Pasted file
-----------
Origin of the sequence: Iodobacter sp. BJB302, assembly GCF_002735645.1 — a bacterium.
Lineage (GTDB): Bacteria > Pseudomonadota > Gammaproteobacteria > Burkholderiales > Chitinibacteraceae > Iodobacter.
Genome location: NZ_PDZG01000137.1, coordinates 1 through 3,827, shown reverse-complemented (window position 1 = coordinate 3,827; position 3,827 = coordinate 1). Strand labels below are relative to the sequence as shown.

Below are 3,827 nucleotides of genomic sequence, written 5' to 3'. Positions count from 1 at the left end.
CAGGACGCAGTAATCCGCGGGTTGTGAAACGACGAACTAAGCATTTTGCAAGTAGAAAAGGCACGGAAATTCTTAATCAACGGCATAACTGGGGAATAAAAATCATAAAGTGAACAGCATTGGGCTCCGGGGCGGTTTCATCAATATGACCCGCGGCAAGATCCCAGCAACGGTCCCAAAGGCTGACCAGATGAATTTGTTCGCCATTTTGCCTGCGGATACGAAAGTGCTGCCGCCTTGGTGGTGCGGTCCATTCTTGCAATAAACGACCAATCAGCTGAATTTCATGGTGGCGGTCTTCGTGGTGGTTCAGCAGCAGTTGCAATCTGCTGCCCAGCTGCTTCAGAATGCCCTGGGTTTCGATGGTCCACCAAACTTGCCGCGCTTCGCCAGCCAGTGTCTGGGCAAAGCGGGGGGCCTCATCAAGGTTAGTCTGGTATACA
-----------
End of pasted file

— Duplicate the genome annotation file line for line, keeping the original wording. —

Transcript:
Origin of the sequence: Iodobacter sp. BJB302, assembly GCF_002735645.1 — a bacterium.
Lineage (GTDB): Bacteria > Pseudomonadota > Gammaproteobacteria > Burkholderiales > Chitinibacteraceae > Iodobacter.
Genome location: NZ_PDZG01000137.1, coordinates 1 through 3,827, shown reverse-complemented (window position 1 = coordinate 3,827; position 3,827 = coordinate 1). Strand labels below are relative to the sequence as shown.

Below are 3,827 nucleotides of genomic sequence, written 5' to 3'. Positions count from 1 at the left end.
CAGGACGCAGTAATCCGCGGGTTGTGAAACGACGAACTAAGCATTTTGCAAGTAGAAAAGGCACGGAAATTCTTAATCAACGGCATAACTGGGGAATAAAAATCATAAAGTGAACAGCATTGGGCTCCGGGGCGGTTTCATCAATATGACCCGCGGCAAGATCCCAGCAACGGTCCCAAAGGCTGACCAGATGAATTTGTTCGCCATTTTGCCTGCGGATACGAAAGTGCTGCCGCCTTGGTGGTGCGGTCCATTCTTGCAATAAACGACCAATCAGCTGAATTTCATGGTGGCGGTCTTCGTGGTGGTTCAGCAGCAGTTGCAATCTGCTGCCCAGCTGCTTCAGAATGCCCTGGGTTTCGATGGTCCACCAAACTTGCCGCGCTTCGCCAGCCAGTGTCTGGGCAAAGCGGGGGGCCTCATCAAGGTTAGTCTGGTATACA